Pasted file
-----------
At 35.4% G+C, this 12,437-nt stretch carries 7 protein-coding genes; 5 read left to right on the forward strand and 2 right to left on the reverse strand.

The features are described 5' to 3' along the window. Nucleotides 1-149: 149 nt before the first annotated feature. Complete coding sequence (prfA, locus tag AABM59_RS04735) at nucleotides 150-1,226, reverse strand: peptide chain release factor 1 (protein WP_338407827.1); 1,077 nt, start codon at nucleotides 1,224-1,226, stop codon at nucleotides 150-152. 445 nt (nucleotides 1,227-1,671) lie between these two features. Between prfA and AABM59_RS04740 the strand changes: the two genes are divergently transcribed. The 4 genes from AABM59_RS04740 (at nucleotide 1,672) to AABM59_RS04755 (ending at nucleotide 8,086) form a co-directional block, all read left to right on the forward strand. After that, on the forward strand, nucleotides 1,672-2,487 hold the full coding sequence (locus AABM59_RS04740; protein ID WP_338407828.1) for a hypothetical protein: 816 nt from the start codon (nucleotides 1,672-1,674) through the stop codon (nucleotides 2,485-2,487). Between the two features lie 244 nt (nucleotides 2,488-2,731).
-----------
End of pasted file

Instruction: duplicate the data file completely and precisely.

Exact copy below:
At 35.4% G+C, this 12,437-nt stretch carries 7 protein-coding genes; 5 read left to right on the forward strand and 2 right to left on the reverse strand.

The features are described 5' to 3' along the window. Nucleotides 1-149: 149 nt before the first annotated feature. Complete coding sequence (prfA, locus tag AABM59_RS04735) at nucleotides 150-1,226, reverse strand: peptide chain release factor 1 (protein WP_338407827.1); 1,077 nt, start codon at nucleotides 1,224-1,226, stop codon at nucleotides 150-152. 445 nt (nucleotides 1,227-1,671) lie between these two features. Between prfA and AABM59_RS04740 the strand changes: the two genes are divergently transcribed. The 4 genes from AABM59_RS04740 (at nucleotide 1,672) to AABM59_RS04755 (ending at nucleotide 8,086) form a co-directional block, all read left to right on the forward strand. After that, on the forward strand, nucleotides 1,672-2,487 hold the full coding sequence (locus AABM59_RS04740; protein ID WP_338407828.1) for a hypothetical protein: 816 nt from the start codon (nucleotides 1,672-1,674) through the stop codon (nucleotides 2,485-2,487). Between the two features lie 244 nt (nucleotides 2,488-2,731).